Like baking and exercising at home, gardening has become the go-to activity of many people this year. That’s especially true during the height of coronavirus lockdowns in the early part of 2020. There’s great value in gardening—it’s relaxing, fulfilling, and rewarding. Plus, you can harvest fruits and produce. No wonder it’s been used as a therapeutic option in senior care facilities and even addiction treatment clinics.
But if you’re starting to try gardening, consider various sustainable methods to make the experience even worthwhile, not only for you but also for the environment. Here are some methods you can start:
Compost food and garden waste
Composting allows you to create natural fertilizer, save money, and send less waste to landfill. Collect all the organic matter from your kitchen and the weeds and dried leaves from your backyard. Place them in a composting bin or compost pile. Wait for the compost to cure for weeks and look dark and crumbly before using it in your garden. It will improve the soil of your garden and help it retain moisture better, allowing you to conserve water and spend less to zero on synthetic fertilizer.
Know how to water plants efficiently
No matter where you live, water is a valuable resource. So, some better ways to garden sustainably include watering your plants only when they need it and recycling water that would otherwise go unused.
Unless the climate in your area is hot and dry, you may only need to water your plants two or three times a week. Another trick is to stick your finger or stick to a potted plant’s soil to see if it’s still moist or it needs a sprinkle of water. Watering only when the plants need it is an efficient way of gardening.
If you want to use recycled water for gardening, consider installing a rainwater collection system. This equipment will help you collect and save rainwater and water the plants instead of turning on the faucet. If you don’t have space for this system in your yard, there are plenty of other options. You can put a bucket under your shower as it warms up to collect cold water instead of letting it go down the drain. Also, consider installing a system that recycles gray water and funnels it directly to your garden.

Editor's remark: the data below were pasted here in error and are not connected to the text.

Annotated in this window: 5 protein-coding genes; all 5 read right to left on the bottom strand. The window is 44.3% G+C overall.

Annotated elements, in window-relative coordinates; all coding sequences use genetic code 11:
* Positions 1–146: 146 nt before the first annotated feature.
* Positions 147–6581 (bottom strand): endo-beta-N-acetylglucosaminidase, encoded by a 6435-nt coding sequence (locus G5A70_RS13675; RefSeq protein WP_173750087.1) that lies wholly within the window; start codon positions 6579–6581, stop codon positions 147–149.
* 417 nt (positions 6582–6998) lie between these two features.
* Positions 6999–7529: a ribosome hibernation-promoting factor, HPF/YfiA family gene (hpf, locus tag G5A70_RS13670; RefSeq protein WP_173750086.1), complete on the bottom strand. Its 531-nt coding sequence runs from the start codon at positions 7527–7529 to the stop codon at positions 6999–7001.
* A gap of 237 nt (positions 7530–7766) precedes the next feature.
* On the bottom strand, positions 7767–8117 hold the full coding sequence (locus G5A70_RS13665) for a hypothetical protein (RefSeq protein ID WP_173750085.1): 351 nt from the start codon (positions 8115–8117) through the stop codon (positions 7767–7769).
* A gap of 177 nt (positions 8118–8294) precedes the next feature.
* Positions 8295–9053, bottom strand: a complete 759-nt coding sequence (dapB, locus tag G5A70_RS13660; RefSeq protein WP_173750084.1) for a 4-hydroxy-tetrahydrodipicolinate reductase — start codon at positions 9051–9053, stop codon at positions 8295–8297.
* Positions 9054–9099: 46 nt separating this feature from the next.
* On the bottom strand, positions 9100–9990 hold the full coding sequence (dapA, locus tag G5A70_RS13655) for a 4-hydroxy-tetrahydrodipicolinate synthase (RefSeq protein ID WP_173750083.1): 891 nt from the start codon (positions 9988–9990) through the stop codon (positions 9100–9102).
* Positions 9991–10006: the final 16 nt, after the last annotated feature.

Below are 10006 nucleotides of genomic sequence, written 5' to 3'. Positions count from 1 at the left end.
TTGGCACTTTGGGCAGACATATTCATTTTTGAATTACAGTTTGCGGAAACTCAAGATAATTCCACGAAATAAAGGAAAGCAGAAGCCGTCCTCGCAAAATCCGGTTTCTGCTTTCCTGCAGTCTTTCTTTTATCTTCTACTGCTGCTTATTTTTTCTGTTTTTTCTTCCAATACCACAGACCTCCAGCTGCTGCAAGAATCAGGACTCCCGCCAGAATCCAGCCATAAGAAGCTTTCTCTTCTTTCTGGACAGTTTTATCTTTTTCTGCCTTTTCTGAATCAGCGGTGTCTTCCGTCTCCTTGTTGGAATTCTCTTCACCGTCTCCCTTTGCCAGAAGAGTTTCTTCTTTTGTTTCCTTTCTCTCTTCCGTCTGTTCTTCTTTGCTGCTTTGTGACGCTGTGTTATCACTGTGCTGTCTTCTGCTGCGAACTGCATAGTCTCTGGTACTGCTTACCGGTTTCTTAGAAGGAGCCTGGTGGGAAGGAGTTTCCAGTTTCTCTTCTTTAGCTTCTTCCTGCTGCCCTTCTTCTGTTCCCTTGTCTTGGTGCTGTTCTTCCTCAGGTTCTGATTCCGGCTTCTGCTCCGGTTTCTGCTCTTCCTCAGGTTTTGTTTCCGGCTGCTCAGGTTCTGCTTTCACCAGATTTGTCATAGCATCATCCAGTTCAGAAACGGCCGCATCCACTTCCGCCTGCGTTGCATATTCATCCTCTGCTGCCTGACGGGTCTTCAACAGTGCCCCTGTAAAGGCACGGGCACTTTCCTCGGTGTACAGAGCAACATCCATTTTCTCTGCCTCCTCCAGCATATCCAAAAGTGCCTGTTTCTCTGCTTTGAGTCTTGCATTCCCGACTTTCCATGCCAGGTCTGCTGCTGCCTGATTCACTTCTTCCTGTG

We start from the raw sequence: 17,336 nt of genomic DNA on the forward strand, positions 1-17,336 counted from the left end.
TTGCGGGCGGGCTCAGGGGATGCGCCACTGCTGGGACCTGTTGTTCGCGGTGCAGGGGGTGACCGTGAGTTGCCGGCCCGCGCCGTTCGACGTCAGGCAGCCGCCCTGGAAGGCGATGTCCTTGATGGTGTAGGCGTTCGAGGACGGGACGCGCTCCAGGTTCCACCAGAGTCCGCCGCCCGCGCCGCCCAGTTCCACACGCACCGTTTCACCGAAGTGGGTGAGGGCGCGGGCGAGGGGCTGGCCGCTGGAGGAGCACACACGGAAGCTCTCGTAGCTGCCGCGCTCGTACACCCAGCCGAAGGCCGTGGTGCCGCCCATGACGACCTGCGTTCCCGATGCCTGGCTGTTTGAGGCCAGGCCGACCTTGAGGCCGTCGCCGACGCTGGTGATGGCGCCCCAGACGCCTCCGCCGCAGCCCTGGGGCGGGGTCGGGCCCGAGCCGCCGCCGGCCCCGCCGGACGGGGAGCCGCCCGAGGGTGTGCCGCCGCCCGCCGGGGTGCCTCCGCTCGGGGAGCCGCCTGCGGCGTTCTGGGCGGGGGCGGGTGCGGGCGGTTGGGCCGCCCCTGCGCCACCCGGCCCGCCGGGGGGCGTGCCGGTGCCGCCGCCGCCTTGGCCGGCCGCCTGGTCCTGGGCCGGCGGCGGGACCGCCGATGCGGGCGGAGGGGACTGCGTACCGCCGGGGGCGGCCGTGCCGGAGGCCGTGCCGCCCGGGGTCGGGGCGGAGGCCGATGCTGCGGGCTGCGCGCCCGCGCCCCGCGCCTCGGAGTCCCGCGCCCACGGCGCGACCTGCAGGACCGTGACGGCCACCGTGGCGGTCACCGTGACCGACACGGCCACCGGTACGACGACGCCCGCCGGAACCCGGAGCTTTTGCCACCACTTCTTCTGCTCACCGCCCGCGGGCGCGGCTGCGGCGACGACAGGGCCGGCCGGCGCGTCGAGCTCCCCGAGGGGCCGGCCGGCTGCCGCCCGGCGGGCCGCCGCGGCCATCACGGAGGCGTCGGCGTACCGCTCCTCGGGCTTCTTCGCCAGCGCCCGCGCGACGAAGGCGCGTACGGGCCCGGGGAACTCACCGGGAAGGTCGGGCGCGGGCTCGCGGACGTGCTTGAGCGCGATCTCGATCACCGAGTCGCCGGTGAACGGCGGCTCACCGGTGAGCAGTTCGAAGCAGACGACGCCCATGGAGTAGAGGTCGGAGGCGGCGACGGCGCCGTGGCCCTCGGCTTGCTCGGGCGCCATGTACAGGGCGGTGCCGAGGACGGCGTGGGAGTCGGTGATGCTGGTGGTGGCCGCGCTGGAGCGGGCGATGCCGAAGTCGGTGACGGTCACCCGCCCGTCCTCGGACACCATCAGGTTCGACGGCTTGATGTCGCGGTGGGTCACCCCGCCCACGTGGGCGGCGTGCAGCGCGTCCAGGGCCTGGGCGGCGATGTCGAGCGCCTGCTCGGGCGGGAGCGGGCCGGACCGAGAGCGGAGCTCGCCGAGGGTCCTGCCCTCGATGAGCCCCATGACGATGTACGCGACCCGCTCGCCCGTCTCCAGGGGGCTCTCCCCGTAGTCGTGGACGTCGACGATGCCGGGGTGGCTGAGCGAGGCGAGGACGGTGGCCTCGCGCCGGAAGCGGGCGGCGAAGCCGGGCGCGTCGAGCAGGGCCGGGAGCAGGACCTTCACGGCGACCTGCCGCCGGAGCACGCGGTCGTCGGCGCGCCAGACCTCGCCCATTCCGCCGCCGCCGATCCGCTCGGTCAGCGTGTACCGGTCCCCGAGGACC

Choose the right plants for your area
Another sustainable approach to gardening is to choose native plants. That’s because they are suited to your area’s climate and do not need high maintenance—they don’t need much water and fertilizer. You can also select plants that are pest- and drought-resistant to conserve your resources and energy.
The less attention a plant requires, the more it can help your garden stay sustainable. Lower maintenance makes gardening more convenient, making the entire experience more positive, fulfilling, therapeutic.
While gardening sounds like an eco-friendly hobby, it can damage the environment if you’re not careful. But as long as you use your resources thoughtfully and avoid products and methods that are harmful to the environment, you can keep your garden sustainable, relaxing, and rewarding for you.